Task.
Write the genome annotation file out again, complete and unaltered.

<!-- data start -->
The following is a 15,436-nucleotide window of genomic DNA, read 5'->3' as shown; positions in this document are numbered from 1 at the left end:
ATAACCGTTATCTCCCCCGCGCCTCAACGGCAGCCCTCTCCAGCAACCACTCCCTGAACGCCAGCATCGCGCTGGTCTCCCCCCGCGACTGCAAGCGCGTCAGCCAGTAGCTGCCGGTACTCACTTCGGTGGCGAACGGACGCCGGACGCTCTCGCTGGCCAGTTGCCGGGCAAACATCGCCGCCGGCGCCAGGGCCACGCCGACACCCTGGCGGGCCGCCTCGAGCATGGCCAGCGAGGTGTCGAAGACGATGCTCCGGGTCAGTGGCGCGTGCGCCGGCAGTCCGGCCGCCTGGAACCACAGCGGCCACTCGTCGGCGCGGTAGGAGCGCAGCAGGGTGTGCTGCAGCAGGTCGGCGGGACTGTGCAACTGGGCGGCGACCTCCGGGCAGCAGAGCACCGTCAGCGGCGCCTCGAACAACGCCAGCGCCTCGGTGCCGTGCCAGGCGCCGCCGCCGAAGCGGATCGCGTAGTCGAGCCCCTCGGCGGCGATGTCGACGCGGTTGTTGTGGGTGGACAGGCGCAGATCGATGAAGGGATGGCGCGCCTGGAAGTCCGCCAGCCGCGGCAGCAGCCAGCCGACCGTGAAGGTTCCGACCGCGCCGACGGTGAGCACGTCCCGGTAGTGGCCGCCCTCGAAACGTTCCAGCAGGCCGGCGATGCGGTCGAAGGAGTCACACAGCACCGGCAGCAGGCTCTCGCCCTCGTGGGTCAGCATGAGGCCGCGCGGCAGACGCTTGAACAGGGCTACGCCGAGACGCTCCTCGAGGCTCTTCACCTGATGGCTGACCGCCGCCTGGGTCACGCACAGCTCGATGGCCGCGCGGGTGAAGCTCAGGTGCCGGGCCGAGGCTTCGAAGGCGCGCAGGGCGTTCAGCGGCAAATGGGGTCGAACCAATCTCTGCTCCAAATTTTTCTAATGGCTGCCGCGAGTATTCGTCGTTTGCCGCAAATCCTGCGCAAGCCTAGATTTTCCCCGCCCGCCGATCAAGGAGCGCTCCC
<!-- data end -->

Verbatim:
The following is a 15,436-nucleotide window of genomic DNA, read 5'->3' as shown; positions in this document are numbered from 1 at the left end:
ATAACCGTTATCTCCCCCGCGCCTCAACGGCAGCCCTCTCCAGCAACCACTCCCTGAACGCCAGCATCGCGCTGGTCTCCCCCCGCGACTGCAAGCGCGTCAGCCAGTAGCTGCCGGTACTCACTTCGGTGGCGAACGGACGCCGGACGCTCTCGCTGGCCAGTTGCCGGGCAAACATCGCCGCCGGCGCCAGGGCCACGCCGACACCCTGGCGGGCCGCCTCGAGCATGGCCAGCGAGGTGTCGAAGACGATGCTCCGGGTCAGTGGCGCGTGCGCCGGCAGTCCGGCCGCCTGGAACCACAGCGGCCACTCGTCGGCGCGGTAGGAGCGCAGCAGGGTGTGCTGCAGCAGGTCGGCGGGACTGTGCAACTGGGCGGCGACCTCCGGGCAGCAGAGCACCGTCAGCGGCGCCTCGAACAACGCCAGCGCCTCGGTGCCGTGCCAGGCGCCGCCGCCGAAGCGGATCGCGTAGTCGAGCCCCTCGGCGGCGATGTCGACGCGGTTGTTGTGGGTGGACAGGCGCAGATCGATGAAGGGATGGCGCGCCTGGAAGTCCGCCAGCCGCGGCAGCAGCCAGCCGACCGTGAAGGTTCCGACCGCGCCGACGGTGAGCACGTCCCGGTAGTGGCCGCCCTCGAAACGTTCCAGCAGGCCGGCGATGCGGTCGAAGGAGTCACACAGCACCGGCAGCAGGCTCTCGCCCTCGTGGGTCAGCATGAGGCCGCGCGGCAGACGCTTGAACAGGGCTACGCCGAGACGCTCCTCGAGGCTCTTCACCTGATGGCTGACCGCCGCCTGGGTCACGCACAGCTCGATGGCCGCGCGGGTGAAGCTCAGGTGCCGGGCCGAGGCTTCGAAGGCGCGCAGGGCGTTCAGCGGCAAATGGGGTCGAACCAATCTCTGCTCCAAATTTTTCTAATGGCTGCCGCGAGTATTCGTCGTTTGCCGCAAATCCTGCGCAAGCCTAGATTTTCCCCGCCCGCCGATCAAGGAGCGCTCCC